Vladimir Putin's six options for Ukraine as Russia launches ‘Operation Z’

Russian President Vladimir Putin could soon launch a full or partial invasion, batter Ukraine with false flag attacks, fully or partially withdraw, or leave to separatists

Russian President Vladimir Putin (

Image: via REUTERS)

The Mirror’s Defense & Security Editor Chris Hughes gives his analysis on the Russian President’s six options, as he reports from Kyiv, Ukraine…

Full invasion

Russia now has 130,000 troops on Ukraine’s eastern flank, including mechanized infantry, artillery, engineers, medical facilities, plus attack helicopters and fighter jets.

In Belarus to the north, there are upwards of 30,000 Russian troops with similar equipment.

Facing the southern coastline in the Black Sea there are some 30 warships. Russia could launch a three-pronged attack from all of these sides or a combination of the above, reaching all the way to Kyiv, even air-striking the capital.

The advantage of this would be to stretch Ukraine’s armed forces – but the Russians too would be stretched.

partial invasion

Russia could launch feints and diversions, confusing Ukraine’s very capable forces.

They could attack from Crimea and create a land bridge to Donbas but Ukraine’s forces are very mobile and able to divert.

A Donbas offensive may play well at home as it could be dressed up as protecting Moscow loyalists remaining in Ukraine.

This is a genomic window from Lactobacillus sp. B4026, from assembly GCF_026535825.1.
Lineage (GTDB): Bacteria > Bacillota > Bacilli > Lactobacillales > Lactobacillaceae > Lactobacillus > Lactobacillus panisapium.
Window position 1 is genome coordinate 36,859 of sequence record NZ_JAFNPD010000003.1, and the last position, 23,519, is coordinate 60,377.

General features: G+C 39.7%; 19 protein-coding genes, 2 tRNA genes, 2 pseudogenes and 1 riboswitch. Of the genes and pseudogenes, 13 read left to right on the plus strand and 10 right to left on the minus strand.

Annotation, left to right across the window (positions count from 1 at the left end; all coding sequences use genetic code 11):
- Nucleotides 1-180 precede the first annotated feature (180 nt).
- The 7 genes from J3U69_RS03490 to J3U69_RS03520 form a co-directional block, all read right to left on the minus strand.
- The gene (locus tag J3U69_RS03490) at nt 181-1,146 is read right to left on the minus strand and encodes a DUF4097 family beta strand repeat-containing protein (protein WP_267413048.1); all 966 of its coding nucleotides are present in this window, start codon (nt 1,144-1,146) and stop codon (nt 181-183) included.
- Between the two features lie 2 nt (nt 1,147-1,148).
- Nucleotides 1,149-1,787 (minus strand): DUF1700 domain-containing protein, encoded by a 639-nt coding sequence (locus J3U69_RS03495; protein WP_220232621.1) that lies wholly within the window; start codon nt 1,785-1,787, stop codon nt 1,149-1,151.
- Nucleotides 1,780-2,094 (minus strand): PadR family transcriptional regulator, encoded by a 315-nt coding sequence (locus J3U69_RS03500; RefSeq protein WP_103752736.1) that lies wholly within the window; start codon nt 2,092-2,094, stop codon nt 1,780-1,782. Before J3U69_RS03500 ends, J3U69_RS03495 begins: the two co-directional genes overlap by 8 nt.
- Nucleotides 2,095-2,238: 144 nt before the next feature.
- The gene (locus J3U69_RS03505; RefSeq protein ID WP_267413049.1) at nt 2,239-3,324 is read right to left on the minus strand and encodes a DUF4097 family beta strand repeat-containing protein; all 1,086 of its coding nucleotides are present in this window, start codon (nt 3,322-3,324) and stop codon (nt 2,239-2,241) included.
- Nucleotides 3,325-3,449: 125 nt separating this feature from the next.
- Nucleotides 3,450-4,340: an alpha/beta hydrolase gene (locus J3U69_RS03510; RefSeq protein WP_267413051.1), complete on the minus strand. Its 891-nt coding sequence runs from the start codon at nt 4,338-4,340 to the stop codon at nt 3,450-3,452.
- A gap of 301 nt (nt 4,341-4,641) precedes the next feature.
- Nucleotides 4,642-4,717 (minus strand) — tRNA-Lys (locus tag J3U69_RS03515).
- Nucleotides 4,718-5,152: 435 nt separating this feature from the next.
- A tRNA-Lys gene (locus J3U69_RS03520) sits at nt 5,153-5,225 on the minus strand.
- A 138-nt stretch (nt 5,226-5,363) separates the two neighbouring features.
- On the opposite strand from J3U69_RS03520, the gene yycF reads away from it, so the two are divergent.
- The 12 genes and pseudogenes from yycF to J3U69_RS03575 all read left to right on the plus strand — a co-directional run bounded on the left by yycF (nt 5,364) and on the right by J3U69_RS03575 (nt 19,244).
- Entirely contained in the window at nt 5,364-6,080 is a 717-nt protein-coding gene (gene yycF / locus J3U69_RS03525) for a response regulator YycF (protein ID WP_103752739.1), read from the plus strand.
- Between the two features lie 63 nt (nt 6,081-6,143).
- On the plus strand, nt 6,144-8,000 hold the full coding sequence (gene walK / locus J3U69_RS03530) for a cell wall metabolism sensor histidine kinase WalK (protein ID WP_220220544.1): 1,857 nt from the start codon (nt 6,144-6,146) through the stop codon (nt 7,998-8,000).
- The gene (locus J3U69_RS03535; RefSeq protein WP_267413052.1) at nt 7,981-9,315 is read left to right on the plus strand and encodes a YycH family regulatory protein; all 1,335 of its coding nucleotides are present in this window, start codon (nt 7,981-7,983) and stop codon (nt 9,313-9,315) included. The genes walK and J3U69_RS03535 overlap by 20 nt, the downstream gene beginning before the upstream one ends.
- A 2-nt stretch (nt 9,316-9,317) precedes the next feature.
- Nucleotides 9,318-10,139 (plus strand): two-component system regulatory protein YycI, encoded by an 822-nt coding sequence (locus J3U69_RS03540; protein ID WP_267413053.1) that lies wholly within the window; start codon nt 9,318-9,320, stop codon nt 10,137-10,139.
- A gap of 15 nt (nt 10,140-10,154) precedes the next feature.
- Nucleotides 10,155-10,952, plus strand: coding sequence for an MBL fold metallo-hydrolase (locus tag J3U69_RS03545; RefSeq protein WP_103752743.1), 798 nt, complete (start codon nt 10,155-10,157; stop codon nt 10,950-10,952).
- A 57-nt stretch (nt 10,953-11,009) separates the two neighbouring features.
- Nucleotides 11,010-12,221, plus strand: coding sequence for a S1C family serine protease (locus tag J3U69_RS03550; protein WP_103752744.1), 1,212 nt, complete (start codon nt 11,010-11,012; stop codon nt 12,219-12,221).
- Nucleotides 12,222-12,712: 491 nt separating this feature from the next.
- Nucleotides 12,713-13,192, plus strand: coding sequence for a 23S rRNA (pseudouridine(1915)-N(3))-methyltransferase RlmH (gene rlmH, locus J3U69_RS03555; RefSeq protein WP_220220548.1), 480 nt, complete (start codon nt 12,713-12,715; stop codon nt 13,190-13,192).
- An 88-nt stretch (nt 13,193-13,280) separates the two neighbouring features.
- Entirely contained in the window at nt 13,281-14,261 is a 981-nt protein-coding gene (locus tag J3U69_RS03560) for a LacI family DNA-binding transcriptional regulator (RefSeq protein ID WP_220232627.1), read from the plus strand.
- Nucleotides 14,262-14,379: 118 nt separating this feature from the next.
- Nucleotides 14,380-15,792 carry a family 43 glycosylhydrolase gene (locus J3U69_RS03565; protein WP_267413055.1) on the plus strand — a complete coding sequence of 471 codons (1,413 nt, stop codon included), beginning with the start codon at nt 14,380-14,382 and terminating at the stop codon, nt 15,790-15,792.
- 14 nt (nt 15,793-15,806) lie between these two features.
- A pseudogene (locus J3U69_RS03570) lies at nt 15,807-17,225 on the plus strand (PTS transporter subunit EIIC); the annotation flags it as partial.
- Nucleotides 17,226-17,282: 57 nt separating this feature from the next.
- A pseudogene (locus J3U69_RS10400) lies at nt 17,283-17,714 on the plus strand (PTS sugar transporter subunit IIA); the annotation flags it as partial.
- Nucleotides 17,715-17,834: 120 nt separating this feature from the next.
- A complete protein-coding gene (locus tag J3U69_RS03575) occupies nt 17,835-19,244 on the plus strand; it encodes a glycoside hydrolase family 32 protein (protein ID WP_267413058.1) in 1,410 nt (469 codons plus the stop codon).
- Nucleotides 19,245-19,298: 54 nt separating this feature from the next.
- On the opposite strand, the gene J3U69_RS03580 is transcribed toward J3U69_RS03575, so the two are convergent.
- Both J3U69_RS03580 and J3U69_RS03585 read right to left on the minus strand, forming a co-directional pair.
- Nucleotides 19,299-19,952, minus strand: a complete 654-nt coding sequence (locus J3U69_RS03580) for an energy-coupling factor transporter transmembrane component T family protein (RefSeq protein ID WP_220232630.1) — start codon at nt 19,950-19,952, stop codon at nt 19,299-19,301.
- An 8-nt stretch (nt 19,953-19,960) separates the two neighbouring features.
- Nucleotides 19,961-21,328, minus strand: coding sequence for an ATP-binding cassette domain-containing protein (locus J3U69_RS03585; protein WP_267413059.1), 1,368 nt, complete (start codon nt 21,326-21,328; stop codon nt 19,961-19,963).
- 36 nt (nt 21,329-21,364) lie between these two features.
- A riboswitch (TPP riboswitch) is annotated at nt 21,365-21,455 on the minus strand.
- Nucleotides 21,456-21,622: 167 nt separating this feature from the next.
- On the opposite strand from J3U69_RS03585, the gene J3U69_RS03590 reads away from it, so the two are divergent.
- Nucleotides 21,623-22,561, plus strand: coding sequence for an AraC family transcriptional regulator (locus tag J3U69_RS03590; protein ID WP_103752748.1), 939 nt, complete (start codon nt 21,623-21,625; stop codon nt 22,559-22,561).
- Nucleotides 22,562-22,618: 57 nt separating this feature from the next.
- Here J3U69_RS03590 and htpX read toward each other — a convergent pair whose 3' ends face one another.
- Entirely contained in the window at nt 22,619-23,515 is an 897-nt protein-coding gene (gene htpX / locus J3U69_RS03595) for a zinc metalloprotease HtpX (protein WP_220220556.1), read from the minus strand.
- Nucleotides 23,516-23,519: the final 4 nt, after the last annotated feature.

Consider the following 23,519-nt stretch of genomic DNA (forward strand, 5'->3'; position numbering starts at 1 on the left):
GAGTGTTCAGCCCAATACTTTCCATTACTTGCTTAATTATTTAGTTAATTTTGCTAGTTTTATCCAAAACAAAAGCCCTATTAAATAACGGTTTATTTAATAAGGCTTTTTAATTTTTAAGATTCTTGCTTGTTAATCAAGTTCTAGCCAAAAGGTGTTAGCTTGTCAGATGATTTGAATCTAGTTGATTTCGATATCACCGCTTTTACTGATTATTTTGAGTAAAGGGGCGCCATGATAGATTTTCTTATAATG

A partial invasion elsewhere might be pointless as it would face huge opposition from Ukraine’s forces.

‘Russia could launch feints and diversions, confusing Ukraine’s very capable forces’
(

Image:

Alexander Reka/TASS)

Stranglehold

Everybody has been wondering what Putin’s gain would be in invading Ukraine – given the terrific loss in lives Russia would suffer as a result.

Ukrainians would never stand for it and it would be a bloodbath on both sides.

It could be a build-up designed to put the world on the edge of its seat, whilst he drives Ukraine’s economy down and does not invade.

Russia could batter Ukraine with lies, false flag attacks, propaganda and overt military attacks, exhausting its resolve.

What do you think? Have your say in our comments below

Russian armored vehicles moving in regions close to the Ukrainian border
(

Image:

social media/e2w)

Full withdrawal

Putin could simply withdraw, insisting this build-up was always for exercises only as he has always insisted.

He could then attempt to appear like the bigger man and prize a deal from the west on Ukraine’s NATO membership.

The Russian leader has exploited the western division and exhausted leaders with his endless manipulation.

Weekend weapon training has taken place for civilians in Kyiv
(

Image:

Daily Mirror/Andy Stenning)

Partial withdrawal

A partial withdrawal might, if Russia decides not to invade, keep troops happy as their morale must be plummeting after months of living in appalling conditions.

Putin could leave some troops on the border now that Ukraine has become used to them being there and leave his options open.

Such a move might move the world into a more relaxed state so that he could order a surprise strike later.

The Mirror’s newsletter brings you the latest news, exciting showbiz and TV stories, sport updates and essential political information.

The newsletter is emailed out first thing every morning, at 12 noon and every evening.

Never miss a moment by signing up to our newsletter here.

Leave to separatists

Leaving the conflict to separatists in Donbas is politically the least risky strategy because Russia can control from a stand-off position of denial, pretending not to back them.

There are Spetsnaz units and regulars embedded with the separatists but Moscow predictably always denies this.

Any costs in life will have minimal effect back home.

read more

read more

Leave a Comment